# Pulse Duration (PD), Pulse Repetition Period (PRP) and Duty Factor (DF)

• markieboy
In summary, the number of cycles in each pulse increases, the PRP increases, and the DF stays the same.
markieboy
Homework Statement
Pulse duration (PD) is the time from the start to the end of a pulse.
Pulse repetition period (PRP) is the time from the start of one pulse to the start of the next pulse.
Duty factor (DF) is the percentage of that time that sound is created by the transducer.

The number of cycles in each pulse increases:
1) The PD increases/decreases/stays the same.
2) The PRP increases/decreases/stays the same.
3) The DF increases/decreases/stays the same.

The number of pulses completed each second increases:
4) The PD increases/decreases/stays the same.
5) The PRP increases/decreases/stays the same.
6) The DF increases/decreases/stays the same.

The number of cycles completed each second increases:
7) The PD increases/decreases/stays the same.
8) The PRP increases/decreases/stays the same.
9) The DF increases/decreases/stays the same.
10) The number of cycles in each pulse increases/decreases/stays the same.
Relevant Equations
PD = (# of cycles)(period)
PRP = time/pulses
DF = (PD/PRP)*100
I attempted this assignment, and scored a 5/10. The solutions are not given until a later date. I need to understand this material before I progress to the next section. The following are my attempts at the solution.

The number of cycles in each pulse increases:
The PD is determined by the number of cycles and the period. If the number of cycles increases, the PD increases. One component of the PRP is the PD. So, the PRP increases. If both PD and PRP increases, the ratio of the DF stays the same.
1) The PD increases.
2) The PRP increases.
3) The DF stays the same.

The number of pulses completed each second increases:
This is the definition of PRF, which is the reciprocal of PRP. If PRF increases, PRP decreases. PD is not affected. It stays the same. Since only PRP decreases, DF increases.
4) The PD stays the same.
5) The PRP decreases.
6) The DF increases.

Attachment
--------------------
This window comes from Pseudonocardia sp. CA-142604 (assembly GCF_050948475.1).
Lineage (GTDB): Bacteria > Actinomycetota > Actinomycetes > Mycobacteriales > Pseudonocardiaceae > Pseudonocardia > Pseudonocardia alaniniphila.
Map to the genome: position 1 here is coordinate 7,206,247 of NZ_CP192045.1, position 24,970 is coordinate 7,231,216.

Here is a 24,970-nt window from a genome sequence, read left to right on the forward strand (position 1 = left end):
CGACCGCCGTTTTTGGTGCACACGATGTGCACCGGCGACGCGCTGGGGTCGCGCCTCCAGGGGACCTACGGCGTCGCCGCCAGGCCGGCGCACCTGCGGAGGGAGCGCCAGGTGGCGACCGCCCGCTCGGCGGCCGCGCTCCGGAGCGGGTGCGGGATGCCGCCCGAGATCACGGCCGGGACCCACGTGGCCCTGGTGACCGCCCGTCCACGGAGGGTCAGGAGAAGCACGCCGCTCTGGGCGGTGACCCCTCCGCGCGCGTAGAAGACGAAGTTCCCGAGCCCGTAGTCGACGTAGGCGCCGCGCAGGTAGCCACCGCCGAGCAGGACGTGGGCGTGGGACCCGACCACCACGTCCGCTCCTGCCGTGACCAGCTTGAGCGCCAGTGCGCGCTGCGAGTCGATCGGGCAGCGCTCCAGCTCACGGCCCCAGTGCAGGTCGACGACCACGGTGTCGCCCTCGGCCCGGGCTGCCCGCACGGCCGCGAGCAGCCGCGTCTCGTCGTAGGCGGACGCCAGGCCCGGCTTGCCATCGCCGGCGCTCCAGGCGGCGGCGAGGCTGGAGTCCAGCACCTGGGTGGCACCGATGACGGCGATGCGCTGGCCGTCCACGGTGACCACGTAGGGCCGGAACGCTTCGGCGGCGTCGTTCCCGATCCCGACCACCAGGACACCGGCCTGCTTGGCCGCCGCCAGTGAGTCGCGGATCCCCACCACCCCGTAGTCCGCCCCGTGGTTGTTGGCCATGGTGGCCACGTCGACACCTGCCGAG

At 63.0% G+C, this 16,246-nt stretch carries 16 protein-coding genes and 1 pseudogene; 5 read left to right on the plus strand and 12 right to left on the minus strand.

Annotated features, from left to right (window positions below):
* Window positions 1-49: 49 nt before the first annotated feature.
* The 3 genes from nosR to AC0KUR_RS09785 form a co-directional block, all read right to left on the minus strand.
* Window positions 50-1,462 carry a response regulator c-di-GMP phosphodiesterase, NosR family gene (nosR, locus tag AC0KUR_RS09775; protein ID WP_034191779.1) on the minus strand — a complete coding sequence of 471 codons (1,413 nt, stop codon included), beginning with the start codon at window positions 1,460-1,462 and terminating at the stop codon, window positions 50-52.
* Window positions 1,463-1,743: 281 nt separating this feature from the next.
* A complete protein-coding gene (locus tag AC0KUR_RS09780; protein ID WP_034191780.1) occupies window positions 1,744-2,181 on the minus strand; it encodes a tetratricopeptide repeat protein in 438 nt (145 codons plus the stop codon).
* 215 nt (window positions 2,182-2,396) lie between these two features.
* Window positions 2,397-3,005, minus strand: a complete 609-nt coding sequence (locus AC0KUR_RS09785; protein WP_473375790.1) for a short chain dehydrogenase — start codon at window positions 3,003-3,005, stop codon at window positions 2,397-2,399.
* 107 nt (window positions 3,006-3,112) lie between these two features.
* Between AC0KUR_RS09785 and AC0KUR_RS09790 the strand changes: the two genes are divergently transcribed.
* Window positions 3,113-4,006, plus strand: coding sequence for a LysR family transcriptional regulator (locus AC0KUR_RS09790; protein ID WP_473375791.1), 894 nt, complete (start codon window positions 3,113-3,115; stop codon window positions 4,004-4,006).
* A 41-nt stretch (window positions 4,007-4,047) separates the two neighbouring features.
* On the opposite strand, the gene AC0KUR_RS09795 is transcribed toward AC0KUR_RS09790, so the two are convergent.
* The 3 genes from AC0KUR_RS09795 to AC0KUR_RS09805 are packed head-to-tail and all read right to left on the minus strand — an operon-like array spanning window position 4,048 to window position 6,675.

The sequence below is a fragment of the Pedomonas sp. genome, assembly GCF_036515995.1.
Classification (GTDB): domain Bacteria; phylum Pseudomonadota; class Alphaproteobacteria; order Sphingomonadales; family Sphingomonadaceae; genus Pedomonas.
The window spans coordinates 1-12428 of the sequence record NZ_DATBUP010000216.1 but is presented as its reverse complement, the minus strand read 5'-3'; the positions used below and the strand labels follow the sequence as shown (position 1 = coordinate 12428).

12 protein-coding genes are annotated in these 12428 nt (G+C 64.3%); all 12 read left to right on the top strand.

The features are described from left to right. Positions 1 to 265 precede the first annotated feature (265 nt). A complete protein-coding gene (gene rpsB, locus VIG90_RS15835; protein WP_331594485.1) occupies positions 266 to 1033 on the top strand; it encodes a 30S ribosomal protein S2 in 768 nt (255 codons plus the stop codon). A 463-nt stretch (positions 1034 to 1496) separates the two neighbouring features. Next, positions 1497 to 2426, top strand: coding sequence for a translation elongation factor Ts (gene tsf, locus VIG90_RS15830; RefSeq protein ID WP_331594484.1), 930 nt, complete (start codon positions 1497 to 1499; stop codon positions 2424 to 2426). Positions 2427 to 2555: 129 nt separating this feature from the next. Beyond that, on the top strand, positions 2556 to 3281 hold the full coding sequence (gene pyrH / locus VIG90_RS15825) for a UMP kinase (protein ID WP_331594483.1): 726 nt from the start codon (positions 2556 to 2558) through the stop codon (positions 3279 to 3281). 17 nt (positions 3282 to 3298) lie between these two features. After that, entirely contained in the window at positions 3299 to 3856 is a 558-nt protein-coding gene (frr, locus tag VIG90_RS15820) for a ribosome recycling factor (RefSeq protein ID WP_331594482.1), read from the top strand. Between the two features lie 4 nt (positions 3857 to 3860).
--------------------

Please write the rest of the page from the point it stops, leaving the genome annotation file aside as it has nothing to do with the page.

The number of cycles completed each second increases:
This is the definition of frequency, which is the reciprocal of period. PD is affected by the period. Frequency increases, period decreases. Therefore, PD will decrease. PRP will decrease. Since both decrease, the DF will remain the same. The number of cycles in each pulse stays the same.
7) The PD decreases.
8) The PRP decreases.
9) The DF stays the same.
10) The number of cycles in each pulse stays the same.

I am unsure what questions I got wrong. If someone can point out my errors, I would appreciate that very much.

Thank you!

Hi @markieboy,
!​

Could be my shortcoming, but in this story I miss something: am I supposed to assume a pulse consists of a number of cycles of a sound signal with a fixed frequency ?

That would explain the PD = (# of cycles)(period) relevant equation.

But why would that mean the PRP increases as well ? (your 2) answer )
Is there something in the full problem statement that gives you that impression ? Or did you type the full problem statement exactly as it was given to you ?
I would expect the signal generator to give a next pulse after a fixed time from the start of the previous pulse (not after the termination).

I agree with 6) 7) 8)

markieboy said:
PD is affected by the period
Why ? Number of cycles/second = frequency. The frequency increases but the PD can stay the same ?
That way PD, PRP and DF all three stay the same

Perhaps it's a good idea to make sketches of the waveforms ?

##\ ##

## What is Pulse Duration (PD)?

Pulse Duration (PD) is the length of time that a pulse of energy is transmitted. It is typically measured in microseconds (μs) or milliseconds (ms).

## What is Pulse Repetition Period (PRP)?

Pulse Repetition Period (PRP) is the time between the start of one pulse and the start of the next pulse. It is typically measured in microseconds (μs) or milliseconds (ms).

## What is Duty Factor (DF)?

Duty Factor (DF) is the ratio of the pulse duration to the pulse repetition period. It is expressed as a percentage or decimal number between 0 and 1.

## How are PD, PRP, and DF related?

PD, PRP, and DF are all related to each other through the equation DF = PD/PRP. This means that as the pulse duration or pulse repetition period changes, the duty factor will also change.

## Why are PD, PRP, and DF important in scientific research?

PD, PRP, and DF are important because they provide information about the characteristics of a pulse of energy, which can be used to determine the effects of the energy on a target. They are also important in understanding and optimizing the performance of devices that use pulsed energy, such as lasers and ultrasound machines.

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